Beware: This is a work in progress as of 2023-05-01. If you have suggestions, I'd like to hear about them.

Welcome to TBC!

TBC is the "Tiny Binary Computer." It was inspired by the Little Man Computer, devised by Dr. Stuart E. Madnick of MIT. TBC uses the same instructions as the Little Man Computer, so programs written for LMC can be assembled and run on TBC with only very minor changes. Image of the tbc datapath for decoration only.

However, the Tiny Binary Computer is different from the Little Man Computer in a number of important ways. Perhaps the most important is that TBC, like all modern computers, is a binary computer, not a decimal computer. The memory in TBC is organized into 12 bit words, with numbers stored as two's complement integers. That means TBC can store values from -2048 to +2047.

Another very visible difference is that there's no "little man." The instruction decoder (I-Decoder) and control unit perform the functions of the little man. The little man could remember memory addresses and their contents, and whether the calculator held a zero or positive number. In TBC, the memory address register (MAR), memory data register (MDR), and P/Z latch perform these functions. Instead of having the little man remember the current instruction, TBC stores it in the instruction register (IR).

Ready to Go?

TBC can save programs in your browser's local storage. If you're ready to try things out, here's a sample program. It's the "positive difference" program used in many LMC examples. Like a real computer, TBC cannot process human-readable programs directly. They have to be translated by the assembler program into binary. To try out the sample program:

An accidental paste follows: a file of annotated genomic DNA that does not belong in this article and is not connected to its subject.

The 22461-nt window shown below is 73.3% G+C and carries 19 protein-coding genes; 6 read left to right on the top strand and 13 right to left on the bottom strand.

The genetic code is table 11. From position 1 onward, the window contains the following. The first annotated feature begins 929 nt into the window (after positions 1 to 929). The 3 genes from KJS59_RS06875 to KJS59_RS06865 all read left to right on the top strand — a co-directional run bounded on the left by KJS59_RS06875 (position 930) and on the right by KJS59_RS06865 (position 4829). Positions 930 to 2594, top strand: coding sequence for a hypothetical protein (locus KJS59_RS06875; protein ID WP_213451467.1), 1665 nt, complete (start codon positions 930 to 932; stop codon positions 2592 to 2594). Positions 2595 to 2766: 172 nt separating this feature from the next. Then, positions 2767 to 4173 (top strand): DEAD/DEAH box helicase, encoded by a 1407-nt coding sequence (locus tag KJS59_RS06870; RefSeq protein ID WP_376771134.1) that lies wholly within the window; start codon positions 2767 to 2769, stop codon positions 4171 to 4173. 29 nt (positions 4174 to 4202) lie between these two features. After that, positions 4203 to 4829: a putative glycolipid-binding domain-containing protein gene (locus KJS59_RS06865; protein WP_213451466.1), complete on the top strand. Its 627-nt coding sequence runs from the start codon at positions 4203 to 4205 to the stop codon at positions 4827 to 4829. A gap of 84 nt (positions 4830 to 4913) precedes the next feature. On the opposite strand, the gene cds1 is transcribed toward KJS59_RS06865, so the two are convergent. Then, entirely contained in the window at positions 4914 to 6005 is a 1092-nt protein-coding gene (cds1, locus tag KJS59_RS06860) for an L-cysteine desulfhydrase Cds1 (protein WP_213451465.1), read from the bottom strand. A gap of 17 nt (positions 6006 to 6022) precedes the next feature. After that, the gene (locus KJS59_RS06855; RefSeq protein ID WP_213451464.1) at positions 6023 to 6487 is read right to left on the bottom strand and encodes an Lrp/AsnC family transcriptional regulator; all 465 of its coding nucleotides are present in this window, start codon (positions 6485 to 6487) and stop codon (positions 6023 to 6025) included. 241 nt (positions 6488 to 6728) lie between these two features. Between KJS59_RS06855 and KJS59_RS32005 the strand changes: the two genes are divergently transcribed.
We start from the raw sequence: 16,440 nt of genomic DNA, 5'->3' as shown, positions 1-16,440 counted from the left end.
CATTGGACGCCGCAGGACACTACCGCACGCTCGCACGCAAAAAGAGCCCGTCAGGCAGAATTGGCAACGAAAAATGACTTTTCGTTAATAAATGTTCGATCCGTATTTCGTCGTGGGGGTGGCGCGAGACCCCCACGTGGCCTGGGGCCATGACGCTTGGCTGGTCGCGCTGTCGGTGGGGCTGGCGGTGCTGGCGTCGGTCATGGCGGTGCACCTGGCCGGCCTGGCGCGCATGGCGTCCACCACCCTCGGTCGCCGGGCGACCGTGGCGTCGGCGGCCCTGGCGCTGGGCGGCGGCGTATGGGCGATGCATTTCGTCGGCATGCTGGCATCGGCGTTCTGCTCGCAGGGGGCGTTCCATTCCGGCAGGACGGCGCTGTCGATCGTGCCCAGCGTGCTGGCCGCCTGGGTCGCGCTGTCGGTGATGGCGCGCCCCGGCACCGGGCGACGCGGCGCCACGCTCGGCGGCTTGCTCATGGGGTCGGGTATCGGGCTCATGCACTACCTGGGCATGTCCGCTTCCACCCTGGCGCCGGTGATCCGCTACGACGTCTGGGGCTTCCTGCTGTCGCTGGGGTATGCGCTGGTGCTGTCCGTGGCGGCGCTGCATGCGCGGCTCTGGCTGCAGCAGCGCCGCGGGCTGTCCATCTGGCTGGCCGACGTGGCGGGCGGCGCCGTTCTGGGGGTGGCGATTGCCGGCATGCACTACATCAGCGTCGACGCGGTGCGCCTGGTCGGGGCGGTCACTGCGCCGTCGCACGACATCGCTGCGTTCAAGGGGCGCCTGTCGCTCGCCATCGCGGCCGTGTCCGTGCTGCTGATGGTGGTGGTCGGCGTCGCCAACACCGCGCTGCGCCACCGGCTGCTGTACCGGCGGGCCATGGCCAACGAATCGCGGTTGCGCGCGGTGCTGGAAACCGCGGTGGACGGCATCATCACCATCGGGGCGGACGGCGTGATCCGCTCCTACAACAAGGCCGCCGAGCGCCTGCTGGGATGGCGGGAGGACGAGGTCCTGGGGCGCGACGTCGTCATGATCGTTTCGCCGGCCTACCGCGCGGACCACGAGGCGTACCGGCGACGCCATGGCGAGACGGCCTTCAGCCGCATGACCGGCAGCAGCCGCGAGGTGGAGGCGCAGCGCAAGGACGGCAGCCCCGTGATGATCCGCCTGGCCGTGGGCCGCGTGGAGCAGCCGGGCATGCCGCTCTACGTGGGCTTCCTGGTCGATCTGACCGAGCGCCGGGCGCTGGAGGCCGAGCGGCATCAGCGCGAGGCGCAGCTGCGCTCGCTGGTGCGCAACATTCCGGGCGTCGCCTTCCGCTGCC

1. Click the "Save" button just below the program; the sample program will be saved in your browser's local storage as "posdiff."
  2. Switch to the "Assembler" tab, use the drop-down menu to select the "posdiff" program and assemble it by clicking the "assemble" button.
  3. If all is well, the binary translation of the program will be saved, also as "posdiff" but tagged as a binary object program.
  4. Switch to the "Virtual Machine" tab, select "posdiff" and click "Load." The program is loaded into memory and the program counter is set to zero. Although the program is binary, it is shown as hexadecimal in the virtual machine for compactness.
  5. Click "Run" and the program executes. As with many real computers, each instruction takes more than one clock cycle. Provide an integer value at each of the two "Input?" prompts.
// Positive Difference Program
// Reads two numbers and subtracts them.  If the
// difference is positive, it is printed.  Otherwise,
// the numbers are swapped and subtracted again, then printed.
// You can think of the Accumulator as the display of a
// very small calculator.
       in            read first number into Accumulator
       sto first     store it in memory with name "first"
       in            read second number
       sto second    store it as "second"